Dr. Hamilton Russell also notes: "It is far easier to become dependent on cigarettes than on alcohol or barbiturates. Most users of alcohol or sleeping tablets are able to limit themselves to intermittent use and to tolerate periods free of the chemical effect. If dependence occurs it is usually in a setting of psychological or social difficulty. Not so with cigarettes; intermittent or occasional use is a rarity––– about 2 percent of smokers." 13

In the discussion of heroin in Part I, it was noted that nobody knows how many casual "weekend users" end up as heroin addicts and how many escape addiction. Dr. Hamilton Russell does provide statistics of this kind with respect to nicotine. "It requires no more than three or four casual cigarettes during adolescence," he reports, "virtually to ensure that a person will eventually become a regular dependent smoker." 14 And again: "If we bear in mind that only 15 percent of adolescents who smoke more than one cigarette avoid becoming regular smokers and that only about 15 percent of smokers stop before the age of 60, it becomes apparent that of those who smoke more than one cigarette during adolescence, some 70 percent continue smoking for the next 40 years." 15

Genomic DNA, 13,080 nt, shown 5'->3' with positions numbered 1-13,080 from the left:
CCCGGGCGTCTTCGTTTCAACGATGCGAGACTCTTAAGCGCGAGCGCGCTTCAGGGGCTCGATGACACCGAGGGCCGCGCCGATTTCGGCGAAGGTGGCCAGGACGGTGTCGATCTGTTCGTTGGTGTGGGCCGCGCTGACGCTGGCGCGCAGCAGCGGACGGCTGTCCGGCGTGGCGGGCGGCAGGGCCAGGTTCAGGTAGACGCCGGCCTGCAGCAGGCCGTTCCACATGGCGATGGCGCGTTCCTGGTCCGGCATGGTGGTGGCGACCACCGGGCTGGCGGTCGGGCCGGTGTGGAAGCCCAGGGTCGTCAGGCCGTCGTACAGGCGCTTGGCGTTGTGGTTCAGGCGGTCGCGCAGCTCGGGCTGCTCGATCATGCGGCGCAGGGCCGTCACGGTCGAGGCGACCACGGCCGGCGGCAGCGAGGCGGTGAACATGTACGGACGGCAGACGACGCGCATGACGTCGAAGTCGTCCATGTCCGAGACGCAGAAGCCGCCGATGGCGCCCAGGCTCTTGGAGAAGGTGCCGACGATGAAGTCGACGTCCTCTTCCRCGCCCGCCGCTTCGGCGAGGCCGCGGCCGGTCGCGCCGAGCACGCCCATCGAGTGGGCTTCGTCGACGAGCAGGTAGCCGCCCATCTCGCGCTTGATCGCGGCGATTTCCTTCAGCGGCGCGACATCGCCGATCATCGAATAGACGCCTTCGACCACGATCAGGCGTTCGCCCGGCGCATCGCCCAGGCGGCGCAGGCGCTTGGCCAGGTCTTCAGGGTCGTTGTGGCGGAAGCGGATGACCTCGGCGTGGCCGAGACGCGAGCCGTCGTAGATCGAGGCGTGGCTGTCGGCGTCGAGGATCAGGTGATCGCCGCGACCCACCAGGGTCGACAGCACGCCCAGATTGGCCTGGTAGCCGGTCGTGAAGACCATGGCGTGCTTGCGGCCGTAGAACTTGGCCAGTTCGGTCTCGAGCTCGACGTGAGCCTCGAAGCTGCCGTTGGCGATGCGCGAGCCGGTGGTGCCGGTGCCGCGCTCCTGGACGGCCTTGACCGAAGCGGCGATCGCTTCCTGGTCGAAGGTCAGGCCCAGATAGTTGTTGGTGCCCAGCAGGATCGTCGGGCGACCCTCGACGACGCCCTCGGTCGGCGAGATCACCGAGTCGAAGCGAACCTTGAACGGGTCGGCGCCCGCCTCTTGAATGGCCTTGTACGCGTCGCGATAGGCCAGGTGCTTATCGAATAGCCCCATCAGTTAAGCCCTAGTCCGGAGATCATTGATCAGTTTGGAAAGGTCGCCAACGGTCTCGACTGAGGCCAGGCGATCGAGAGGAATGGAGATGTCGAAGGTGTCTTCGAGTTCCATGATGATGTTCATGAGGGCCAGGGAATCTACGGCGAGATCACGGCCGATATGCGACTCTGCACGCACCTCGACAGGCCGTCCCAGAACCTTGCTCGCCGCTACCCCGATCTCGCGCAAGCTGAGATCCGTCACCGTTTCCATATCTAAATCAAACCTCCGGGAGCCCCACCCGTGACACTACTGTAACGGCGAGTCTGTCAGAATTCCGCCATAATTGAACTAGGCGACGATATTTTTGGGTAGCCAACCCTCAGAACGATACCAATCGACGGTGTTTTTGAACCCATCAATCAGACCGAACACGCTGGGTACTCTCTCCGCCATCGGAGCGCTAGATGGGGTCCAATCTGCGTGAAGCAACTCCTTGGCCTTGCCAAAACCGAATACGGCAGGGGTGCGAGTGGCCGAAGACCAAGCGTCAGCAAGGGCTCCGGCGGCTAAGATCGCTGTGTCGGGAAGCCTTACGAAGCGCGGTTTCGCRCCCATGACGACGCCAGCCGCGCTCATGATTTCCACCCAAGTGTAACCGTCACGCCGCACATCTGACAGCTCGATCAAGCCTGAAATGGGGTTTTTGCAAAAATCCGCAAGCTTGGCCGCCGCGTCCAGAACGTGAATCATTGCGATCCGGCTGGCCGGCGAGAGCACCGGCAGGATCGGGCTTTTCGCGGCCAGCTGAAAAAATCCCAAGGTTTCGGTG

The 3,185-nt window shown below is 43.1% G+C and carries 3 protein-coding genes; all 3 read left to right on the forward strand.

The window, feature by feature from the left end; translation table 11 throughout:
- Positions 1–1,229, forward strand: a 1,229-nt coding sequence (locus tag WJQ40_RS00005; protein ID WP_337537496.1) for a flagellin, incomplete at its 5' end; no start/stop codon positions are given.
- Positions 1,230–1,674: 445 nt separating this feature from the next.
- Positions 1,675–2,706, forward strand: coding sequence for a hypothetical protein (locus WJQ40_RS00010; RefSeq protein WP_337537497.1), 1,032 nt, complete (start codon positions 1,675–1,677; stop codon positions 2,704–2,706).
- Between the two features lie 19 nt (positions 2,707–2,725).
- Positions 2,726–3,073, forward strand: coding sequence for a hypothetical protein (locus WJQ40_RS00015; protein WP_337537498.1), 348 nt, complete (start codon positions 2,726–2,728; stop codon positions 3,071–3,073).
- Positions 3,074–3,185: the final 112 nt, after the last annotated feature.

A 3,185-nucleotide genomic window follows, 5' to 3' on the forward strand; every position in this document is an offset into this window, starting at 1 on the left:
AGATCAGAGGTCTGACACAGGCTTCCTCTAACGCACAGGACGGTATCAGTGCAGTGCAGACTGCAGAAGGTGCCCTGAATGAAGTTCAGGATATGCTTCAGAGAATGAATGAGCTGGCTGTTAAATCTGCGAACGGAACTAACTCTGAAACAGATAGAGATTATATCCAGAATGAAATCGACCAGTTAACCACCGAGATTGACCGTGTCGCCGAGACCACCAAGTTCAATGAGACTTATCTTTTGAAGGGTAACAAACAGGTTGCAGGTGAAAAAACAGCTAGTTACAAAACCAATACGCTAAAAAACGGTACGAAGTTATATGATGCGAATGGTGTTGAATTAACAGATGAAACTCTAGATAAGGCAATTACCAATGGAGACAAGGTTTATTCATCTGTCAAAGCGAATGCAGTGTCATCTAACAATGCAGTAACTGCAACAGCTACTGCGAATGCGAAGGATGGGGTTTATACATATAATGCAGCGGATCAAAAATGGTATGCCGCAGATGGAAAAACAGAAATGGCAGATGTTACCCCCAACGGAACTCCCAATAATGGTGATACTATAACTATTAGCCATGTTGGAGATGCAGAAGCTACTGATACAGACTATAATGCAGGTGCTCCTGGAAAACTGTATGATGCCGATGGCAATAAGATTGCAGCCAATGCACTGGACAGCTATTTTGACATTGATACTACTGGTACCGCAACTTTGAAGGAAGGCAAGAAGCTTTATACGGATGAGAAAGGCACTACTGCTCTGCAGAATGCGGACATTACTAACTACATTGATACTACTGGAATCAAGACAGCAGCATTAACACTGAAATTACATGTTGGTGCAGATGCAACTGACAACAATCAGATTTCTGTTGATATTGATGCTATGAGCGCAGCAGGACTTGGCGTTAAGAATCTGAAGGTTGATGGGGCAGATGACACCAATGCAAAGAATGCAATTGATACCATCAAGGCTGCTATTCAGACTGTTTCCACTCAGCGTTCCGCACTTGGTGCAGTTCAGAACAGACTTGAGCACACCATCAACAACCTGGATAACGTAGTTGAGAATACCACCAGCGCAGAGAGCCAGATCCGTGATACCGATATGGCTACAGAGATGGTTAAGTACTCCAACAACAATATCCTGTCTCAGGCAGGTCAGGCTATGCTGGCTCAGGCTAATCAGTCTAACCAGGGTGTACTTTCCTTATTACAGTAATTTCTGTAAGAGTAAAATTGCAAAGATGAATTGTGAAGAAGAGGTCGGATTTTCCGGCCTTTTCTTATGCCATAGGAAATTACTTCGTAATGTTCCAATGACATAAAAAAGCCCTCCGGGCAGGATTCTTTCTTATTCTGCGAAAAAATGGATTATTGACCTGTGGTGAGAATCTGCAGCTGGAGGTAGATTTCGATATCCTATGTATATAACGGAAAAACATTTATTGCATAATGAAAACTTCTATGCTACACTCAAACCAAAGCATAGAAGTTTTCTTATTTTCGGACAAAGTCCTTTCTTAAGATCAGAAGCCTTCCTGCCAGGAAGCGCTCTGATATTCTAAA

Dr. Hamilton Russell then goes on to explain this remarkable long term effect of a few early smoking experiences: "The first few cigarettes are almost invariably unpleasant." Hence an adolescent may try one cigarette, decide he doesn't like it, and never smoke again. But if, despite the unpleasant side effects, he goes on to smoke a second and then a third and fourth, "tolerance soon develops to the unpleasant side-effects and skill is quickly acquired to limit the intake of smoke to a comfortable level, thus lowering the threshold for further attempts. Herein lies a possible cause of the virtual inevitability of escalation after only a few cigarettes. With curiosity satisfied by the first cigarette, the act is likely to be repeated only if the physical discomfort is outweighed by the psychological or social rewards. If these motives are sufficient to cause smoking to be repeated in the face of unpleasant side-effects, there is little chance that smoking will not continue as these side-effects rapidly disappear." 16 Once the threshold––– the third or fourth cigarette––– has been crossed, few turn back.